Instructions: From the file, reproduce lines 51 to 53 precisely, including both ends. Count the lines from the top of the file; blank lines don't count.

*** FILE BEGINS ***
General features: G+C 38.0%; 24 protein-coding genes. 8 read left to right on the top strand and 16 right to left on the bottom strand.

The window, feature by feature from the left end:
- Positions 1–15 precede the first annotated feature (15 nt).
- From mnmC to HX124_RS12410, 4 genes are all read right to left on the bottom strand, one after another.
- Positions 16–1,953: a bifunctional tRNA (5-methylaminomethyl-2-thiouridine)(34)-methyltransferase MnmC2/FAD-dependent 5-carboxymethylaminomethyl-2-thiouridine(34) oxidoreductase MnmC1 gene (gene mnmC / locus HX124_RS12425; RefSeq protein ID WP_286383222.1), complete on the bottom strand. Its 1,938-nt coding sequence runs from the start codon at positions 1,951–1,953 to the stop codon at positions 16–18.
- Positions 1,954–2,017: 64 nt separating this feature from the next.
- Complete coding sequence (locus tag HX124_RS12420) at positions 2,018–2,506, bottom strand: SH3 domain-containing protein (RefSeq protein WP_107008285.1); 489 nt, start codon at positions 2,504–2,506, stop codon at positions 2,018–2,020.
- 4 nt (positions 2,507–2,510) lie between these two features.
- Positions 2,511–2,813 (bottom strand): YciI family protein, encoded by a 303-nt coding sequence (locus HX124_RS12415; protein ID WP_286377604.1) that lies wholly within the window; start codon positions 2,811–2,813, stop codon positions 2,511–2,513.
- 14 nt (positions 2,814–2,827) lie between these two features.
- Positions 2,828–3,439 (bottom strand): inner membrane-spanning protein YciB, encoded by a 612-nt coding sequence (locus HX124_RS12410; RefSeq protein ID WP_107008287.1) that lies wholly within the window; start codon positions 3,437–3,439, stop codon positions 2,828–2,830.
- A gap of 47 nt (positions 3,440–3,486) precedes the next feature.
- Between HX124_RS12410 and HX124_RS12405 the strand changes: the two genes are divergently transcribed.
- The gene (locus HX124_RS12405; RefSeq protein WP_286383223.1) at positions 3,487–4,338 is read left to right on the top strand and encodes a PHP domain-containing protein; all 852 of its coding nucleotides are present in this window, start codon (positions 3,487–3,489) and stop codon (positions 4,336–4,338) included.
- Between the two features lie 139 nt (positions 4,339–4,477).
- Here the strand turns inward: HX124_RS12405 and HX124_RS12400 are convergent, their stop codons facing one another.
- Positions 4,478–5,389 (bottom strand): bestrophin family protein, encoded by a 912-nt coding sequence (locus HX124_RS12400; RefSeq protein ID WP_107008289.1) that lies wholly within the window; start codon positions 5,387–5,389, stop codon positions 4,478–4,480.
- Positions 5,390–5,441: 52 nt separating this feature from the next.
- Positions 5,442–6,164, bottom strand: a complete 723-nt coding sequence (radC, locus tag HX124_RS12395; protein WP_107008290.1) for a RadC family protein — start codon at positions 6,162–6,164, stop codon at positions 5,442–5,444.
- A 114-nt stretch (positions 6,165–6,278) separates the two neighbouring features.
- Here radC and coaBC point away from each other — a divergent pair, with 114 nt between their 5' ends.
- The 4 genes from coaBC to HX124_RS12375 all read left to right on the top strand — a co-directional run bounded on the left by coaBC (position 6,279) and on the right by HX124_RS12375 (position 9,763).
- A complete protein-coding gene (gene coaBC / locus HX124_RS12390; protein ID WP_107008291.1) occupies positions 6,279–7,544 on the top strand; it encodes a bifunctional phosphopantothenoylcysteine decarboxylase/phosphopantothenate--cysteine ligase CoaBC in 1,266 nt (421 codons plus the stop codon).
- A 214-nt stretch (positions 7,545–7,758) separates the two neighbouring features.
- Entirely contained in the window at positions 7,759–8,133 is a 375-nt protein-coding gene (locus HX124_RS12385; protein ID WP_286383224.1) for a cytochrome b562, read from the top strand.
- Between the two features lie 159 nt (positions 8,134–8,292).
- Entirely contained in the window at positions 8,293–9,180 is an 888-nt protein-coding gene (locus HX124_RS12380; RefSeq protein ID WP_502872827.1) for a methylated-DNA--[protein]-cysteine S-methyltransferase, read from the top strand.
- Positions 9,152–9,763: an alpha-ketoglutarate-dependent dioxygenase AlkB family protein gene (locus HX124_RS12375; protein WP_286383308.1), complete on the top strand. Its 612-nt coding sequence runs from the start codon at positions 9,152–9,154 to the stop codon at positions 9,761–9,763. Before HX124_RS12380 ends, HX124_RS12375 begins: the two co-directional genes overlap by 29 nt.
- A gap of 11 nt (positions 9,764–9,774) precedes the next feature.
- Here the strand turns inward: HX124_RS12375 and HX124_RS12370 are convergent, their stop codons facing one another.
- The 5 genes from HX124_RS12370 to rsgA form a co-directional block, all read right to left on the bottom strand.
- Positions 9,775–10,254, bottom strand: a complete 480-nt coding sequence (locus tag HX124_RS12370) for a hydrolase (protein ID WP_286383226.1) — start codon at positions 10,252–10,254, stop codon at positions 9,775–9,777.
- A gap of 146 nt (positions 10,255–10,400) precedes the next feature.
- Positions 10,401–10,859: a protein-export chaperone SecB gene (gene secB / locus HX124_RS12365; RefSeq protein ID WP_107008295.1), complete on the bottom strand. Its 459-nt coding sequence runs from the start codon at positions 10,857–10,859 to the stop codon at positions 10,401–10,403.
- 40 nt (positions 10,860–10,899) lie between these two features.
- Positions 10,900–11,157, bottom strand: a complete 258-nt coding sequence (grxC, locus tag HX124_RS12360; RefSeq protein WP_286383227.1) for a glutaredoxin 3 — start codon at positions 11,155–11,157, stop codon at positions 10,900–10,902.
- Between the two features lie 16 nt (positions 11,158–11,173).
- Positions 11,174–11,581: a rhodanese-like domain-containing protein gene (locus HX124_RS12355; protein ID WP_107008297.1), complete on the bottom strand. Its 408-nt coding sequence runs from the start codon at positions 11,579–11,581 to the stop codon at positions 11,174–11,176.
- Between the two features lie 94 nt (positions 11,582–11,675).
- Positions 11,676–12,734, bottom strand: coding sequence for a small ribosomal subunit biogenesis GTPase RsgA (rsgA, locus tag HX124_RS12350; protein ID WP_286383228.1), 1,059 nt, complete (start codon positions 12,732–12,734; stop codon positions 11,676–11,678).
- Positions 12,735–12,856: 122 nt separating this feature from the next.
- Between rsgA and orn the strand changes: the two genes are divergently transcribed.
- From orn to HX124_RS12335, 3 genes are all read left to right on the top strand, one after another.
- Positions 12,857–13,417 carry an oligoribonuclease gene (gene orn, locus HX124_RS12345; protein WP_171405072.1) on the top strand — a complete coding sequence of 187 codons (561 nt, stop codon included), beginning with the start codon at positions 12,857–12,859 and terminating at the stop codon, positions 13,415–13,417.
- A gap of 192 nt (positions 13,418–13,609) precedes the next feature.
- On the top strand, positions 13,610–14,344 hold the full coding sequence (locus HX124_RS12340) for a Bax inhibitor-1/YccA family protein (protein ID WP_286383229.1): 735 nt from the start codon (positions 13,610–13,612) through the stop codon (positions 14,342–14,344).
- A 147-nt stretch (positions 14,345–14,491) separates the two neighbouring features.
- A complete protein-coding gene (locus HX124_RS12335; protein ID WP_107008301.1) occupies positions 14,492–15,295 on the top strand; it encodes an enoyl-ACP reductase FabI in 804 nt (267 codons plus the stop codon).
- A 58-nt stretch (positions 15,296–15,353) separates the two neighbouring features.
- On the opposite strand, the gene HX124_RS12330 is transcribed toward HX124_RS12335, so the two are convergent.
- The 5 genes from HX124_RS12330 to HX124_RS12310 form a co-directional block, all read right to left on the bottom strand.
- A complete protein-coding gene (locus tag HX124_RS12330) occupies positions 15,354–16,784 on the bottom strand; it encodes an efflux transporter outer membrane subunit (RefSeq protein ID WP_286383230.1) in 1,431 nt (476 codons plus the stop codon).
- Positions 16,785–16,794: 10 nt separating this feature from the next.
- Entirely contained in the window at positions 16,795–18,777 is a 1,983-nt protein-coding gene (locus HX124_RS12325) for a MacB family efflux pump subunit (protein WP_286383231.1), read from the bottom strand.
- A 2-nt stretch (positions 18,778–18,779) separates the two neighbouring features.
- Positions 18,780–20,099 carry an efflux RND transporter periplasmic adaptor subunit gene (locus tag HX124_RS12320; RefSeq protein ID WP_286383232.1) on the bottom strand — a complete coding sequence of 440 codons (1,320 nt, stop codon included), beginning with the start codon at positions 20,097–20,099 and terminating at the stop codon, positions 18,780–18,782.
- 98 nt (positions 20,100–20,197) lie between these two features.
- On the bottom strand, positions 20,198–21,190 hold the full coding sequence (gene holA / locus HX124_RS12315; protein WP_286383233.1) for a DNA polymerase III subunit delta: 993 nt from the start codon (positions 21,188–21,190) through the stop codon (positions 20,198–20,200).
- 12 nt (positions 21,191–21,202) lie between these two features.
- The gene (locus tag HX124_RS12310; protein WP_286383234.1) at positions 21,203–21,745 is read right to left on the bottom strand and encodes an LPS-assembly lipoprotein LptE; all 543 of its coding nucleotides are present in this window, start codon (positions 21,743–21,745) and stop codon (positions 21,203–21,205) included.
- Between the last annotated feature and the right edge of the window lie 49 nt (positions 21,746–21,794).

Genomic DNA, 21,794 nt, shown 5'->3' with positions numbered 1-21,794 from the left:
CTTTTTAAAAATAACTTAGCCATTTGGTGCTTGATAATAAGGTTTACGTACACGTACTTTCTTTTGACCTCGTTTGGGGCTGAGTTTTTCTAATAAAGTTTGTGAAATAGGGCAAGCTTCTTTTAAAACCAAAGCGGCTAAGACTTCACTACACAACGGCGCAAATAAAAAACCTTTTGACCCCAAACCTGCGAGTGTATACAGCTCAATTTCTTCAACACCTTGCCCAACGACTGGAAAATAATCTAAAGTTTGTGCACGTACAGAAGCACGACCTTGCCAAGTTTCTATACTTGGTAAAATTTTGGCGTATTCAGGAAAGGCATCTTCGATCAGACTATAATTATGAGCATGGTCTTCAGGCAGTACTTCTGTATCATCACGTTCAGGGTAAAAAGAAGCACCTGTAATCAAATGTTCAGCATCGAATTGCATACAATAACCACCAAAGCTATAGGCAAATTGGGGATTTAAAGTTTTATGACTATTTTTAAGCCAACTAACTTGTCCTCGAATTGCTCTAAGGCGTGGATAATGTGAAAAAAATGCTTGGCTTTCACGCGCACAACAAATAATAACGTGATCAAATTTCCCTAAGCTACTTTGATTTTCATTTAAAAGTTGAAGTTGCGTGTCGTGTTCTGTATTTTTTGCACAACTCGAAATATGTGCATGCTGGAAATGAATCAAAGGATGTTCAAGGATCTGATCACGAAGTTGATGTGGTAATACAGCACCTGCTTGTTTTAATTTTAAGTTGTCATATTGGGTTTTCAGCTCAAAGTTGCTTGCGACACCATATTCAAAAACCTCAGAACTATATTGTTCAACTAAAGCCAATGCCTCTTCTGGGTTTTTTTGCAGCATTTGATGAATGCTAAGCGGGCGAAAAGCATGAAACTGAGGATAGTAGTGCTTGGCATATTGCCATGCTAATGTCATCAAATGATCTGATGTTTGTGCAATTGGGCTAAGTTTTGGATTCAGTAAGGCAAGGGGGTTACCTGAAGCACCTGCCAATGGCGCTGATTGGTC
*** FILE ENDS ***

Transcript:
- The 5 genes from HX124_RS12330 to HX124_RS12310 form a co-directional block, all read right to left on the bottom strand.
- A complete protein-coding gene (locus tag HX124_RS12330) occupies positions 15,354–16,784 on the bottom strand; it encodes an efflux transporter outer membrane subunit (RefSeq protein ID WP_286383230.1) in 1,431 nt (476 codons plus the stop codon).
- Positions 16,785–16,794: 10 nt separating this feature from the next.